How to join us
By phone: 514-340-8222, ext. 24954
By email: email@example.com
Room and schedule of information sessions
Time: 3:30 p.m. (Sessions last approximately 1.30 hours)
In order to participate in the information sessions, it is advisable to register by email: firstname.lastname@example.org. A Zoom link will be emailed to you.
Dates are subject to change. By leaving us your name and phone number in an email, we will be able to contact you to notify you.
- April 26, 2021
- August 30, 2021
- October 25, 2021
Seeing eye to eye on glaucoma
A monthly clinic on glaucoma at the Jewish General Hospital is providing patients with a regular opportunity to get much-needed explanations on diagnosis and treatment straight from the experts.
The JGH has been collaborating with McGill University and the MUHC since the fall of 2006 to help individuals with glaucoma to control and stabilize their vision. “We want to educate patients on how to correctly handle their day to-day treatments,” says Dr. Oscar Kasner, Director of the Glaucoma Service at the JGH and Associate Professor in McGill’s Department of Ophthalmology.
One Monday afternoon a month, about 30 people gather in the Samuel S. Cohen Auditorium in Pavilion A for a presentation by Marc Renaud , a JGH ophthalmic technician and the project’s manager, Carole Desharnais, a JGH ophthalmic nurse, and Dr. Kasner. Mr. Renaud explains the causes and consequences of glaucoma, while Ms. Desharnais demonstrates how to properly administer daily eye drop medication. In the final portion of the session, patients can ask for specifics about their condition.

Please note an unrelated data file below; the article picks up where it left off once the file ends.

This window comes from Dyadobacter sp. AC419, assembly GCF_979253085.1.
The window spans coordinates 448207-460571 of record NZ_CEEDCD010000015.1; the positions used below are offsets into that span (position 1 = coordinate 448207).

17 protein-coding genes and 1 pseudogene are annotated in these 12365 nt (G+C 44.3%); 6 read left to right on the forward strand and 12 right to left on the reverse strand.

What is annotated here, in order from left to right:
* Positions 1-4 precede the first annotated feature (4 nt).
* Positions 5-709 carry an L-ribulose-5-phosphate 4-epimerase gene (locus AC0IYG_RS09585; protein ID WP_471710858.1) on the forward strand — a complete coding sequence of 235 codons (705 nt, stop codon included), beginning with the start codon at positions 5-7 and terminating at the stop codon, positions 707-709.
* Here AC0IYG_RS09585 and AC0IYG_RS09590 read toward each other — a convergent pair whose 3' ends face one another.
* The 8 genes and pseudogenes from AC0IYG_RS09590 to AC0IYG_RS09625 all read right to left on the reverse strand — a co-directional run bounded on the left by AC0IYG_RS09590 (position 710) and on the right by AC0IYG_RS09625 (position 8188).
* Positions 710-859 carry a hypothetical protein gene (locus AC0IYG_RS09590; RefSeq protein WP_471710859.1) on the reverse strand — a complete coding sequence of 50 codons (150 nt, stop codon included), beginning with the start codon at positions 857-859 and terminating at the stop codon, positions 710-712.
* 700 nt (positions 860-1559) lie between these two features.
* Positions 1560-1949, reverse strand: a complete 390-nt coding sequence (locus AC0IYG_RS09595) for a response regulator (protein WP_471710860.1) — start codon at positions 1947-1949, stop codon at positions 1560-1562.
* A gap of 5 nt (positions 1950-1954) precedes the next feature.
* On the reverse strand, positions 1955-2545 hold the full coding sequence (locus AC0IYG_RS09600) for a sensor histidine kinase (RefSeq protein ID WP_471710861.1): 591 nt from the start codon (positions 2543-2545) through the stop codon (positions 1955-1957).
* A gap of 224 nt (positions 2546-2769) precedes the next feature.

“When you leave here today, we’re hoping that all your questions about glaucoma will be answered,” says Mr. Renaud in introducing the sessions, which were patterned after similar diabetes information clinics in Canada and the U.S.
In Canada and the U.S., glaucoma affects 2.5 million people, many of whom are unaware they have the illness because its symptoms are not often apparent to anyone but a doctor. Nevertheless, since glaucoma can cause blindness, early diagnosis and treatment are crucial in minimizing potential damage to the optic nerve. Fortunately, glaucoma can be stabilized with eye-drop medication and other treatments.
The McGill Glaucoma Patient Education Centre is open to all.